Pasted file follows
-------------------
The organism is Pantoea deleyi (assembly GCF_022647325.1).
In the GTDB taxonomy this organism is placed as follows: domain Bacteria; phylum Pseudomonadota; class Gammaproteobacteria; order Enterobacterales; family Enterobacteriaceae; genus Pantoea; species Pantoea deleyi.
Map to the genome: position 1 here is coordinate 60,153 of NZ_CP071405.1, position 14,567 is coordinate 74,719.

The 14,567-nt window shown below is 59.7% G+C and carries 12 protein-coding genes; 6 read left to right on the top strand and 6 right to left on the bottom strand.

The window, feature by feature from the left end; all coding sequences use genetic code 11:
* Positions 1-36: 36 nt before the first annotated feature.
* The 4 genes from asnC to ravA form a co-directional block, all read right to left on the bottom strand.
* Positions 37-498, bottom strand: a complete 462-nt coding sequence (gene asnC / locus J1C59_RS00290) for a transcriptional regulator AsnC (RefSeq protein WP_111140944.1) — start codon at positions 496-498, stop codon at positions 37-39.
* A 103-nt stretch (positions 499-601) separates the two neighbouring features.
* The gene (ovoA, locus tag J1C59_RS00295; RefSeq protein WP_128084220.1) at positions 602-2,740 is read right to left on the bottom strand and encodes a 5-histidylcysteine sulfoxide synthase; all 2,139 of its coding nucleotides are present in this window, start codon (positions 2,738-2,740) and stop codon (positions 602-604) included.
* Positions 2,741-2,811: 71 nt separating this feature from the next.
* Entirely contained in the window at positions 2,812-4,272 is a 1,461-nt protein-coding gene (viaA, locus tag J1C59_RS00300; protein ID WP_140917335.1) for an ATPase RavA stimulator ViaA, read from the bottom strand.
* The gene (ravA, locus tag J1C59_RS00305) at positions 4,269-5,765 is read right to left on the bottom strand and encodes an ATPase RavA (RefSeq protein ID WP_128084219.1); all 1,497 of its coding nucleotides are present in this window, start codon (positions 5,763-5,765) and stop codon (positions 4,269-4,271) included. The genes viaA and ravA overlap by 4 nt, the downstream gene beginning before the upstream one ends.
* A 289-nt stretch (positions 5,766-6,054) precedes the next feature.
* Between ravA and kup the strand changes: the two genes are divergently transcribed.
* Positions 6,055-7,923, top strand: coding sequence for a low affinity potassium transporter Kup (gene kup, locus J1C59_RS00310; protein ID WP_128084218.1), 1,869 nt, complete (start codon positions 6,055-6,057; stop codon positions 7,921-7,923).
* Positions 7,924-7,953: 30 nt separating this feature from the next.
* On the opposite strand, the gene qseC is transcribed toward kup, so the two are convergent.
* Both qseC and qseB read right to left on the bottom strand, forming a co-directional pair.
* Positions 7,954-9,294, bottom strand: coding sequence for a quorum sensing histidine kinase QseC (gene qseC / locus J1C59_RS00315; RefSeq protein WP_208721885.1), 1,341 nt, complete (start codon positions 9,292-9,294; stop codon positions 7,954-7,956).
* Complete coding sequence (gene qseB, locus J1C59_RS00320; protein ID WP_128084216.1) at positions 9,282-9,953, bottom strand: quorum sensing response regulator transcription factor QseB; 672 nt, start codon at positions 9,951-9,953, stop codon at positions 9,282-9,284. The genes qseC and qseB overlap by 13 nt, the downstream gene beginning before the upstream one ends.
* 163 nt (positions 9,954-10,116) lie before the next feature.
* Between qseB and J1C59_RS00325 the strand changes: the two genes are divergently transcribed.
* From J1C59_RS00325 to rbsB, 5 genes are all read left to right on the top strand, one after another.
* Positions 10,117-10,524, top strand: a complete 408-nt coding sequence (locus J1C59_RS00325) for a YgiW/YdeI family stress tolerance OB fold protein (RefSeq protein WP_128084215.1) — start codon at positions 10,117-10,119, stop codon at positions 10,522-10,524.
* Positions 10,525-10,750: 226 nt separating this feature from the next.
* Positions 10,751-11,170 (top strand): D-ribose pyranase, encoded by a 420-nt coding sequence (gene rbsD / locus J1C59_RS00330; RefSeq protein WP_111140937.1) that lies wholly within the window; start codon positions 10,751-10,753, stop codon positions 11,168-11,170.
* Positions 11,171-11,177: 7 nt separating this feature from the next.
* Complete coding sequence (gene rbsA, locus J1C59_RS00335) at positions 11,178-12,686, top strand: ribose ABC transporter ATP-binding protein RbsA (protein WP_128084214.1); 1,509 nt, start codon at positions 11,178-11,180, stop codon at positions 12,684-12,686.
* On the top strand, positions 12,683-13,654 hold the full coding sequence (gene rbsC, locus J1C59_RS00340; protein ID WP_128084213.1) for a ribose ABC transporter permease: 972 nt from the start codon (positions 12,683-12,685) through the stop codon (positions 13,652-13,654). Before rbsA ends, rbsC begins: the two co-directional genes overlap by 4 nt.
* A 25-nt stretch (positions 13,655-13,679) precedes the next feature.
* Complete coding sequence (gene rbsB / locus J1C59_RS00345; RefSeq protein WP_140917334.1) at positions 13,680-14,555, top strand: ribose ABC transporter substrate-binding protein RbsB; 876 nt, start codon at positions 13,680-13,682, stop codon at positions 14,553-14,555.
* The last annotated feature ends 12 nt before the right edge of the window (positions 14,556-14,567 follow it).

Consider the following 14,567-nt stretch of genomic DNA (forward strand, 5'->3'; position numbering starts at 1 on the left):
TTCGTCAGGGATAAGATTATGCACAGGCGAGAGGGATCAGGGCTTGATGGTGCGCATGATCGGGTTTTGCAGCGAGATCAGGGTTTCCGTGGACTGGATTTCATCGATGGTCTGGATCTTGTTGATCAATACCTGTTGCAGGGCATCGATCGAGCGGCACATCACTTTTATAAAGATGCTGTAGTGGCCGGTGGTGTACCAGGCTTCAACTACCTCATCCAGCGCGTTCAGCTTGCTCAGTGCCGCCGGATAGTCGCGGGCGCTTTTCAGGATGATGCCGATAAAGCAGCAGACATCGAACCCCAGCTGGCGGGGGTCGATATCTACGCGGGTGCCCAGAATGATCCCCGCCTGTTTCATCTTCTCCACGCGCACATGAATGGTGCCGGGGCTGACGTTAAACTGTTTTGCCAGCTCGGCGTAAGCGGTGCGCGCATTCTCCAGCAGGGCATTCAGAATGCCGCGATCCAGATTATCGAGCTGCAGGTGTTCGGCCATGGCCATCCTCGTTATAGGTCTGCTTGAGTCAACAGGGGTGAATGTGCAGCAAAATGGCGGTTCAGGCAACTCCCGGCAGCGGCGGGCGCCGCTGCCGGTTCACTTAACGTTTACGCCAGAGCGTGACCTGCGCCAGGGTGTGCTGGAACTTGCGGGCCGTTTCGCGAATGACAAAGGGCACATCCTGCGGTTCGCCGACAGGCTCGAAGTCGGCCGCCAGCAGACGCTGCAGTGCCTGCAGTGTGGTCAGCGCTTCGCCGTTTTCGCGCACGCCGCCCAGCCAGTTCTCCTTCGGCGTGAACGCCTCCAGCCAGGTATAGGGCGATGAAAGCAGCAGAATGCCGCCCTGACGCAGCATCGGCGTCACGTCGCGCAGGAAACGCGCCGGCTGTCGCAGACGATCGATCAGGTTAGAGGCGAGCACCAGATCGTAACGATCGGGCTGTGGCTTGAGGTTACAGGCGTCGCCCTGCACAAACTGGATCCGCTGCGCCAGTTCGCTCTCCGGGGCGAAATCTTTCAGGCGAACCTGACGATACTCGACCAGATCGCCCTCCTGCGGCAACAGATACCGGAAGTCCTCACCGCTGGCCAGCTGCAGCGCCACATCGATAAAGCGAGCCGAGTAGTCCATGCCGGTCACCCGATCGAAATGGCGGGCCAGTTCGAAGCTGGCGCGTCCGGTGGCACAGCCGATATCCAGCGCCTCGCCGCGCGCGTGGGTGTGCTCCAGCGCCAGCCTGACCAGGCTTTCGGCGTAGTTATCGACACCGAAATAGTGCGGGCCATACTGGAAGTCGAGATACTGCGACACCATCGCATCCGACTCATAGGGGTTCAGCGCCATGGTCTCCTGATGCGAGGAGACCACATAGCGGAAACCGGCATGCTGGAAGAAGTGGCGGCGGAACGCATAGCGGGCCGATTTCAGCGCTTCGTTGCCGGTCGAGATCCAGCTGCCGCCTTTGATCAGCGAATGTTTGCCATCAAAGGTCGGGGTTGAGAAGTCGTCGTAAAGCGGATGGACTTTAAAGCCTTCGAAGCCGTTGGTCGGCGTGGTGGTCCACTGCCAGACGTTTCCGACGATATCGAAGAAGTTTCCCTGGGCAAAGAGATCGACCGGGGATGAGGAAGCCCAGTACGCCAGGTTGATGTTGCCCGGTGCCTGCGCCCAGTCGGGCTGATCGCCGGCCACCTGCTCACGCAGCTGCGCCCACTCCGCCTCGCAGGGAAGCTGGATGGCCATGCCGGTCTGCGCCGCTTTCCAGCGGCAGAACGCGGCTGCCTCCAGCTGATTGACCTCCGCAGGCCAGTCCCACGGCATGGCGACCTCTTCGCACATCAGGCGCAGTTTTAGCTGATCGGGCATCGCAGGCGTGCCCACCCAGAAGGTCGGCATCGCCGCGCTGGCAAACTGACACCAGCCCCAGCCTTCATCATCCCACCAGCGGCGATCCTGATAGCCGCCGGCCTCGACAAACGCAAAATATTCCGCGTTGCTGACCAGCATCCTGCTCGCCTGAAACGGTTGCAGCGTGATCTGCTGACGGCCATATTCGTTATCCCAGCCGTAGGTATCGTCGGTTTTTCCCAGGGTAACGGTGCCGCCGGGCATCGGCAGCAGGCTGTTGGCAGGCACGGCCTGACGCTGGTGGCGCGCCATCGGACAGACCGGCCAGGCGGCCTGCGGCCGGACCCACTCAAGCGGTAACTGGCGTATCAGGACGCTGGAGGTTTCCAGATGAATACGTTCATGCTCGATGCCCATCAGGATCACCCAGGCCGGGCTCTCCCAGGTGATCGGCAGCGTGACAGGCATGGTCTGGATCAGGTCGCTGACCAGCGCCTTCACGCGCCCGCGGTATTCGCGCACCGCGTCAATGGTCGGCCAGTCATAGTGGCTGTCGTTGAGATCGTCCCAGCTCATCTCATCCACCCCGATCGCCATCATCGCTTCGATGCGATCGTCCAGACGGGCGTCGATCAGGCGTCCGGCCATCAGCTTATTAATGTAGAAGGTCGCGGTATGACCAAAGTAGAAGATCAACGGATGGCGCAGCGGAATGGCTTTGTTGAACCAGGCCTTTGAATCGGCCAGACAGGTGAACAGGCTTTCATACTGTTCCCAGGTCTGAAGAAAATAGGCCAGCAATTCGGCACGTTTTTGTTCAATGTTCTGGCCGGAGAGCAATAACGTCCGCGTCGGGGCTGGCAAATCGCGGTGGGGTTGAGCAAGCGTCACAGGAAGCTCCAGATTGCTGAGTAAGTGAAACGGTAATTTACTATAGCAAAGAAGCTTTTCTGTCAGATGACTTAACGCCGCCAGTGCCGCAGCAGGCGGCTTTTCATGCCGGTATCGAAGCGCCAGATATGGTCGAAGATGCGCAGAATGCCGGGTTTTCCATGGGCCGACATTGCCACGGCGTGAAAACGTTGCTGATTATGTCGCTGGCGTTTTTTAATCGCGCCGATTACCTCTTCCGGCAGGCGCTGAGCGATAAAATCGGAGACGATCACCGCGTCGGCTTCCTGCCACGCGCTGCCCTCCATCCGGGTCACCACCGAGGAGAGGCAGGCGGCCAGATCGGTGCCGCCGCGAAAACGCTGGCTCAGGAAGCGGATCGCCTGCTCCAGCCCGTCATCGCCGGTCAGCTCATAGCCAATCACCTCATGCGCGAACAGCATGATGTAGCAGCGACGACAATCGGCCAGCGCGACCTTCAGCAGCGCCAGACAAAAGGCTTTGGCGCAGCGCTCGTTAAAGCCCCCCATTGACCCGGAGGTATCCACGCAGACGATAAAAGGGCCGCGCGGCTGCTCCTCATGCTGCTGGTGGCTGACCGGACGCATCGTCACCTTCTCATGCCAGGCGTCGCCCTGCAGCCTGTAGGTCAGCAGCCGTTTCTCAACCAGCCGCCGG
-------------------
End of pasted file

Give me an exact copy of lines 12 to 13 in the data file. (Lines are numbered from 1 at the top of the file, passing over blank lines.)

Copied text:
* Entirely contained in the window at positions 2,812-4,272 is a 1,461-nt protein-coding gene (viaA, locus tag J1C59_RS00300; protein ID WP_140917335.1) for an ATPase RavA stimulator ViaA, read from the bottom strand.
* The gene (ravA, locus tag J1C59_RS00305) at positions 4,269-5,765 is read right to left on the bottom strand and encodes an ATPase RavA (RefSeq protein ID WP_128084219.1); all 1,497 of its coding nucleotides are present in this window, start codon (positions 5,763-5,765) and stop codon (positions 4,269-4,271) included. The genes viaA and ravA overlap by 4 nt, the downstream gene beginning before the upstream one ends.